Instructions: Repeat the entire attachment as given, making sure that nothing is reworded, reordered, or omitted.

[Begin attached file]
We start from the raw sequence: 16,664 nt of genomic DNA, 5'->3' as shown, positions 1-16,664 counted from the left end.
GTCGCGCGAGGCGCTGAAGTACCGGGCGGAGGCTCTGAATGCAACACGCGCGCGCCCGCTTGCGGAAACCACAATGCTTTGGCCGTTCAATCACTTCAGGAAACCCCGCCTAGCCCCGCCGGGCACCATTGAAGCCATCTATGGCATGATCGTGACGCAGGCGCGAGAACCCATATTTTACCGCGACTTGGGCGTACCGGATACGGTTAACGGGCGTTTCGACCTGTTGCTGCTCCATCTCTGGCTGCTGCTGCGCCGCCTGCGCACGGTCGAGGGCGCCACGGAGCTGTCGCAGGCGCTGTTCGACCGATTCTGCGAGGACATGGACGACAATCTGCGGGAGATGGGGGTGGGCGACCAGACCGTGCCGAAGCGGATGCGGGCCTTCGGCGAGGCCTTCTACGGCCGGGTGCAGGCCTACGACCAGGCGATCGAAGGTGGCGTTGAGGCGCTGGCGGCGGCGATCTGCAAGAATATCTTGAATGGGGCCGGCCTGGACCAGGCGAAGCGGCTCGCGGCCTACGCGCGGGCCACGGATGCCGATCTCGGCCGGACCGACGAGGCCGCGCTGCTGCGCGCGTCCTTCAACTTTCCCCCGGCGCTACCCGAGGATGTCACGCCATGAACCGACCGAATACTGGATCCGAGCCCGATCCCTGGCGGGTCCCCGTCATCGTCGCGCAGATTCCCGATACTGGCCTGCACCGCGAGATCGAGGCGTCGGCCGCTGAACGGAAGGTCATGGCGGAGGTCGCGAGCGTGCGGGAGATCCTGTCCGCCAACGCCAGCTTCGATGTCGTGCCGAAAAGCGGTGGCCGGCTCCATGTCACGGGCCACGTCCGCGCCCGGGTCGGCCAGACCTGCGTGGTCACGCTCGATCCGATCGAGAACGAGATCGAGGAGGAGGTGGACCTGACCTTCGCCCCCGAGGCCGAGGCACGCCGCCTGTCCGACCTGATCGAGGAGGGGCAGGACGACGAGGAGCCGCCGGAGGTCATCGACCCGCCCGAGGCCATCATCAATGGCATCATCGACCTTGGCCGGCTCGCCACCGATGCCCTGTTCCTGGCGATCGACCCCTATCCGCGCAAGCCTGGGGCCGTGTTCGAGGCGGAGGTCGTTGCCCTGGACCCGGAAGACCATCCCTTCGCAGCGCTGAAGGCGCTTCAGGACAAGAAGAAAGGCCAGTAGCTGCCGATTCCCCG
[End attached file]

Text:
We start from the raw sequence: 16,664 nt of genomic DNA, 5'->3' as shown, positions 1-16,664 counted from the left end.
GTCGCGCGAGGCGCTGAAGTACCGGGCGGAGGCTCTGAATGCAACACGCGCGCGCCCGCTTGCGGAAACCACAATGCTTTGGCCGTTCAATCACTTCAGGAAACCCCGCCTAGCCCCGCCGGGCACCATTGAAGCCATCTATGGCATGATCGTGACGCAGGCGCGAGAACCCATATTTTACCGCGACTTGGGCGTACCGGATACGGTTAACGGGCGTTTCGACCTGTTGCTGCTCCATCTCTGGCTGCTGCTGCGCCGCCTGCGCACGGTCGAGGGCGCCACGGAGCTGTCGCAGGCGCTGTTCGACCGATTCTGCGAGGACATGGACGACAATCTGCGGGAGATGGGGGTGGGCGACCAGACCGTGCCGAAGCGGATGCGGGCCTTCGGCGAGGCCTTCTACGGCCGGGTGCAGGCCTACGACCAGGCGATCGAAGGTGGCGTTGAGGCGCTGGCGGCGGCGATCTGCAAGAATATCTTGAATGGGGCCGGCCTGGACCAGGCGAAGCGGCTCGCGGCCTACGCGCGGGCCACGGATGCCGATCTCGGCCGGACCGACGAGGCCGCGCTGCTGCGCGCGTCCTTCAACTTTCCCCCGGCGCTACCCGAGGATGTCACGCCATGAACCGACCGAATACTGGATCCGAGCCCGATCCCTGGCGGGTCCCCGTCATCGTCGCGCAGATTCCCGATACTGGCCTGCACCGCGAGATCGAGGCGTCGGCCGCTGAACGGAAGGTCATGGCGGAGGTCGCGAGCGTGCGGGAGATCCTGTCCGCCAACGCCAGCTTCGATGTCGTGCCGAAAAGCGGTGGCCGGCTCCATGTCACGGGCCACGTCCGCGCCCGGGTCGGCCAGACCTGCGTGGTCACGCTCGATCCGATCGAGAACGAGATCGAGGAGGAGGTGGACCTGACCTTCGCCCCCGAGGCCGAGGCACGCCGCCTGTCCGACCTGATCGAGGAGGGGCAGGACGACGAGGAGCCGCCGGAGGTCATCGACCCGCCCGAGGCCATCATCAATGGCATCATCGACCTTGGCCGGCTCGCCACCGATGCCCTGTTCCTGGCGATCGACCCCTATCCGCGCAAGCCTGGGGCCGTGTTCGAGGCGGAGGTCGTTGCCCTGGACCCGGAAGACCATCCCTTCGCAGCGCTGAAGGCGCTTCAGGACAAGAAGAAAGGCCAGTAGCTGCCGATTCCCCG